Breed-specific …No! Very often I am asked if these problems like aggression are more prevalent in certain breeds. Well, the answer is NO – every dog in a certain breed will not show this problem. And definitely, you will see it in other breeds too. However, it must be said that in an abusive environment more dogs of certain breeds WILL react aggressively as compared to other breeds.
Age-related: Another factor that brings in the onset of behavioural problems is age. Like people, old dogs get cranky, are impatient and need our love. As mentioned earlier, a medical check up could reveal the cause of the irritability. Even without that as dogs age, the likelihood of a behavioural problem increases. After a certain age, training and socialisation problems are over. Any problems emerging after five years of age usually have a deep rooted basis and would most probably be behavioural issues.
Here are few tips to help you minimise the possibility of behavioural problems in your dog:
Socialisation: Socialise your puppy from a very young age. Expose him to as many sounds, sights, situations as you can. This will help prevent fear from sounds/surfaces and new situations at a later age.
Managing separation anxiety: Teach him to spend some alone time in his kennel/crate every day. Increase the time gradually till he is able to stay in the crate for a couple of hours every day, irrespective of whether any one is at home or not. This will help prevent separation anxiety and incessant barking when he gets older.
Be the pack leader: Let him know who is the head of the house by being firm, not harsh. The dog has to realise his place in the hierarchy of the family. He needs this structure for him to function better. This will be a big step in preventing territorial aggression and other forms of aggression stemming out of a misplaced sense of ownership.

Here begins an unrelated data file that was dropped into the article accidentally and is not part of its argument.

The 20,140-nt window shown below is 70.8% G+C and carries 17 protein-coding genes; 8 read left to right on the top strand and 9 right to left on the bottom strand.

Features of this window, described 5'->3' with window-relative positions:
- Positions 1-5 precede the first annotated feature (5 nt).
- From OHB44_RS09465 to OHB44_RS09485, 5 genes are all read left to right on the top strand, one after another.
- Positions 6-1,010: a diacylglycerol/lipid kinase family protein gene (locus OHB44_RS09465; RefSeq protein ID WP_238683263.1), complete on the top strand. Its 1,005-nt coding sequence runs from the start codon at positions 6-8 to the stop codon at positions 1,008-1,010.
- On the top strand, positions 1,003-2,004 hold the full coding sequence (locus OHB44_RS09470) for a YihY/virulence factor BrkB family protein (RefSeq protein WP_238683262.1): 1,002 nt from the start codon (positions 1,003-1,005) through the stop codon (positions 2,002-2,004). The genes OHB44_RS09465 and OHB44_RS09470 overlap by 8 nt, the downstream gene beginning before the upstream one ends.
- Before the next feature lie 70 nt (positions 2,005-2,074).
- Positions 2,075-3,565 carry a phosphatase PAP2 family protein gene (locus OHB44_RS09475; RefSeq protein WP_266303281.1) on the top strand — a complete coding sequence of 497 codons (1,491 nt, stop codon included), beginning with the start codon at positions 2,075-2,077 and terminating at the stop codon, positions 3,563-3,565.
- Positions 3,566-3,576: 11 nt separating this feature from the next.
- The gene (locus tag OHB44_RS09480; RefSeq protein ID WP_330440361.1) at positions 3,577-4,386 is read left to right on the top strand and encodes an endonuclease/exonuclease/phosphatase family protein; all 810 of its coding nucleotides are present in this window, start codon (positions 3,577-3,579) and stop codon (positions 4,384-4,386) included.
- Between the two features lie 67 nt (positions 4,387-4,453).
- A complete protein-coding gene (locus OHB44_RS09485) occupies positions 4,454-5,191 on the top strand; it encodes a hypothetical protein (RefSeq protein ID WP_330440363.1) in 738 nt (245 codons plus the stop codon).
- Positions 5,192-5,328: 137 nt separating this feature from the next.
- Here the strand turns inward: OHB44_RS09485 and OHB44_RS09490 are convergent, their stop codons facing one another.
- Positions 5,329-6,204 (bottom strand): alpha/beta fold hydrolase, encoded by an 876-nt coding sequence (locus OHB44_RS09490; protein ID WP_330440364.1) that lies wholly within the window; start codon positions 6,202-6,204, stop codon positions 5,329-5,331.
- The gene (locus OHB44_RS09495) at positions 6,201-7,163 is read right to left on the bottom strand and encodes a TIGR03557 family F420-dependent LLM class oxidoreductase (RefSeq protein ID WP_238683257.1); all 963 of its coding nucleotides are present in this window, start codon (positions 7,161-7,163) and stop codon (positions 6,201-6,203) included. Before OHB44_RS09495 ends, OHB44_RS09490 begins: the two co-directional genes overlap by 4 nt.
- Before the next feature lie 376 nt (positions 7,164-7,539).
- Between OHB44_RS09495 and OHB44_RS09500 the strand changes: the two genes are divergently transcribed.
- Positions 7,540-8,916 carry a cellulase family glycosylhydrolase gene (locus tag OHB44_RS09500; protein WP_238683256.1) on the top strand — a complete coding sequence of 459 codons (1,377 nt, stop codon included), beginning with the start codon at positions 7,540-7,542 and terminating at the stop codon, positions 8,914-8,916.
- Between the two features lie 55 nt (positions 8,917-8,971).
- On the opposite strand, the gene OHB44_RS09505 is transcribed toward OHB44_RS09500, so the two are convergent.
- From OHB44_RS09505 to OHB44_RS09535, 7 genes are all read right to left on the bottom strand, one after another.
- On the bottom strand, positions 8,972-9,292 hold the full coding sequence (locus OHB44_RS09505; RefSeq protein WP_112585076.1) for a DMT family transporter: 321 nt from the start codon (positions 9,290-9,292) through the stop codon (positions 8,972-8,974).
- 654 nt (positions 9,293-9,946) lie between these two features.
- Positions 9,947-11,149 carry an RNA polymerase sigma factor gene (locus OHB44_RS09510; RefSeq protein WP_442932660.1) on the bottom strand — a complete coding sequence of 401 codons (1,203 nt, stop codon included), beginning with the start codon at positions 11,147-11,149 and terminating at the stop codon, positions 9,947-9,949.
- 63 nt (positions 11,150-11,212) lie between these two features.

Handling aggression: Teach him to accept and permit your interrupting him when he eats. Take away the bowl mid meal and praise him for waiting. Any sort of aggression should be reprimanded. This will prevent a whole lot of aggression problems as he matures.
Basic obedience: Train him basic obedience at the right age using positive reinforcement methods. Having a trained dog is not about a dog who follows your commands. More importantly it is about having a dog you can communicate to and who understands you.
Never reward undesired behaviour: Unknowingly parents reward unwanted behaviour by sounding more caring/loving when the pet displays such behaviour or rushing to the dog to pacify him. Such reactions encourage the dog mistakenly and create lifelong behaviour problems.
Most times, behavioural problems in dogs are due to silly mistakes committed by pet parents. Be smart and bring up your pet responsibly.
(Philip A Butt is CEO and Chief Trainer at Commando Kennels (P) Ltd, Hyderabad. He is also Certified Dog Trainer from AES, UK; Certified Detection Dog Instructor, Germany, Certified Protecting Dog Instructor, Germany and Show Secretary of the HyCan Dog Show).